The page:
Civic tech vs poverty; Facebook at 15; Bloomberg's data monster; and more.
This is civic tech: Tina Rosenberg of the Solutions Journalism Network has the first of a two-part series in The New York Times on civic tech tools that are helping poor people better manage their government benefits. Up first, Fresh EBT, a free tool that helps recipients of SNAP food benefits budget better.
NYC’s Chief of Data Analytics, Kelly Jin, offers a look back and ahead at her office’s accomplishments and plans for 2019. Among the highlights: 200+ civic engagement commitments made by more than 60 agencies, 1.2 million visitors to NYC Open Data, the city’s data hub.
The Foundation Center and Guidestar, two venerable sources of information on the philanthropic sector, have merged and formed a new organization called Candid.
Attend: BetaNYC’s annual NYC School of Data conference is coming up March 2.
Apply: The Open Society Foundation is taking applications for the next round of its “Data and Technology Earned Income Accelerator,” an 8-week online course for data and tech organizations looking to generate new sources of funding.
Apply: The Ford Foundation and Mozilla are looking for the next round of organizations interested in hosting a Mozilla Fellow.
Apply: The UNDP’s Accelerator Labs is looking to hire lots of people in sixty countries to be heads of exploration, experimentation and solutions mapping.
Bid adieu: Seamus Kraft writes that next week the OpenGov Foundation is shutting down Madison, the open source public engagement platform that it launched eight years ago to enable public servants and citizens to develop better public policy together. It was used by thousands of individuals and more than 75 local, state, federal and international government bodies.
Tech and politics: Whether or not billionaire Michael Bloomberg runs for president in 2020, his brain trust is planning to spend “hundreds of millions of dollars into a data-centric political operation designed to ensure one goal: crush Donald Trump,” Isaac Dovere-Smith reports for The Atlantic. The goal of the effort, he writes, is “all the data.”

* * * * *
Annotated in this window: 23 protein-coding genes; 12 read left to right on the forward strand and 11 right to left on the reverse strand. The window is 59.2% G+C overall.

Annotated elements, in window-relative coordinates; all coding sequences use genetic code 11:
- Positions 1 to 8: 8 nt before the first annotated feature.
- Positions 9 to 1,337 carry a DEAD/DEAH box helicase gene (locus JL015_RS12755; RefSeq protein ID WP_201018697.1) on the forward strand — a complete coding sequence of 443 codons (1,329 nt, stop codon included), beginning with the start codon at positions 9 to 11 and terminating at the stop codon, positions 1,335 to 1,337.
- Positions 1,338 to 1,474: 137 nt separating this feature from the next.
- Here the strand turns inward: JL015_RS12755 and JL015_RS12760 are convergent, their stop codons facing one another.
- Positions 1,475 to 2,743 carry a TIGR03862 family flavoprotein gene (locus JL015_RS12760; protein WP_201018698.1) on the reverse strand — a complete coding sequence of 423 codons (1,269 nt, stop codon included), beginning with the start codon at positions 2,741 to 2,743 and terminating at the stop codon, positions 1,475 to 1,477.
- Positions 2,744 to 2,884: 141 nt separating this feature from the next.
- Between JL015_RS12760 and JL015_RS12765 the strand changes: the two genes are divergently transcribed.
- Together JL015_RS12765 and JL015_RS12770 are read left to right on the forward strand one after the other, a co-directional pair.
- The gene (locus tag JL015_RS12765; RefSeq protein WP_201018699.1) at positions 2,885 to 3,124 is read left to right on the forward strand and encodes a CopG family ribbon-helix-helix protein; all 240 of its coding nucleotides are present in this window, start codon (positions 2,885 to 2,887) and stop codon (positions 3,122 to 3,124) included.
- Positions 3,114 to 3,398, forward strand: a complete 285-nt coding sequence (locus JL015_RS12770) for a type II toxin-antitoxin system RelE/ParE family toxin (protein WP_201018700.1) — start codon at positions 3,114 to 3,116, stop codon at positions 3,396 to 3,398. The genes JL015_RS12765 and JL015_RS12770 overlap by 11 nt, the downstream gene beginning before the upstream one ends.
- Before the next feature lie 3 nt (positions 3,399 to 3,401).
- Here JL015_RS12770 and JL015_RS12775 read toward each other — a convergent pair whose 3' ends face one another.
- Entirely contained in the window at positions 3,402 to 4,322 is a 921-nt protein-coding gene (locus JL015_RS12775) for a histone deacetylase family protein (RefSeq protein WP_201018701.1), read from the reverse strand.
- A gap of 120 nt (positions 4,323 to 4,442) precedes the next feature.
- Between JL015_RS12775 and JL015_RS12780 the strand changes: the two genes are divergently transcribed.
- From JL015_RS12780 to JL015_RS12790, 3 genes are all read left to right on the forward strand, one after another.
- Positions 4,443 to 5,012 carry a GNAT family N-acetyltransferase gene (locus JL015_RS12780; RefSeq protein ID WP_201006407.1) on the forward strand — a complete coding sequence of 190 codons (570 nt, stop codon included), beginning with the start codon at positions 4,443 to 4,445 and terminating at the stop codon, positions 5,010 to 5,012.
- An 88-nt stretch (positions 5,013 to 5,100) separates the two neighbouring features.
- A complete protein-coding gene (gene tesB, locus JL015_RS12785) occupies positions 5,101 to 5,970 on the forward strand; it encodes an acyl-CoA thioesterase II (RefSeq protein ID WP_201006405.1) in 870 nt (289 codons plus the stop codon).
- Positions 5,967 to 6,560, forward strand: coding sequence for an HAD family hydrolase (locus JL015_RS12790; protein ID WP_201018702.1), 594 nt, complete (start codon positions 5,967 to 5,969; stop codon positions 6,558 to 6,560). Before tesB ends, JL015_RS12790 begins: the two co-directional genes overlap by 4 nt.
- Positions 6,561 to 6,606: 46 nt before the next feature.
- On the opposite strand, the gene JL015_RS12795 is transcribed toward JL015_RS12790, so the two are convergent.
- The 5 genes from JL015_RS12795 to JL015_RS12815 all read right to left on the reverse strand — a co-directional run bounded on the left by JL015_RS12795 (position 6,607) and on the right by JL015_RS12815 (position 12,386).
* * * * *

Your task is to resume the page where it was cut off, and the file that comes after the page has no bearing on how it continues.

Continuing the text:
If the Bloomberg effort does happen, it will join similar efforts by other Democratic-leaning billionaires Reid Hoffman and Tom Steyer, as well as the i360 effort on the right that has long been financed by the Koch brothers.
Writing for The New York Times, Tim Wu asks why the Trump administration isn’t demanding that China open up its internet as part of its efforts to shift the balance of US-China trade.
Life in Facebookistan: If you know the actual history of Facebook’s creation, reading founder Mark Zuckerberg‘s new post reminiscing on his creation’s 15th birthday is a positively Orwellian experience. Missing in his origin story is any mention of Facemash, the Facebook precursor which he created by pulling together pictures of Harvard students off the school’s intranet (without their consent) to be rated as “hot or not” and for which he was disciplined and forced to apologize. Instead, he writes, “When I started Facebook, I believed that we all have a deep desire to focus more of what we do around people — not just content, commerce, companies, apps, or politics.” And yet, most of what Facebook actually has become is totally centered on content, commerce, companies and apps.
ICYMI: Here’s Facebook VP of Global Affairs and Communications Nick Clegg explaining the company’s plans for creating an oversight board for content decisions, the first concrete step it is taking to flesh out Zuckerberg’s vision of setting up a kind of “Supreme Court” to help adjudicate free speech moderation decisions that he has admitted he is uncomfortable having the power to make.
And here’s Randi Zuckerberg, one of Mark’s sisters and a tech entrepreneur herself, telling CNN’s Kaya Yurieff that maybe the problems with Facebook have something to do with, um, capitalism? She says, “We are putting so much pressure on young people to create multi-billion dollar companies that of course, how could they have time to think about the future implications of what they’re building. I think [Facebook] builds things with great intentions, and because of shareholder obligations, [it] didn’t have the time to sit and think, ‘Wait, these tools that we’re building, what could happen with them?'”
Fifteen bigwigs answer Vox’s question of whether Facebook has been good for the world, 15 years in. Since it’s a long piece, I’ll save you some time. In order of their appearance–Malcolm Gladwell: Faw, faw, faw, obscure historical reference. Sherry Turtle: It has wrecked privacy and democracy. Jonah Peretti: I’m too busy firing my staff to have an opinion. Rep. Ro Khanna (D-CA): Yes, they’re in my district after all. Brooke Binkowski of Snopes.com: Nope. Steven Pinker: Ask me in a hundred years when my hair will still be amazing. Jonathan Haidt: It’s amplifying polarization, so nope. Peter Singer: Look into the mirror, that’s the answer. David Axelrod: I’m really busy but my intern’s answer is pretty sharp. Dana Perino: Don’t you like my cute dog pics? Senator Mark Warner (D-VA): The regulators are coming. Meredith Broussard of NYU: Amen to that. Aminatou Sow: First I loved it, now I hate it. Antonio Garcia-Martinez, former Facebook employee: I’m lost in the Middle Ages. Kara Swisher: You have to go to my website to know what I really think. Heh.
In the Guardian, Julia Carrie Wong reports that neither Facebook nor Youtube are doing enough to stop helping spread anti-vaccination propaganda.
Editorial note: My apologies for being absent the last two weeks—I’ve been helping deal with a family health emergency.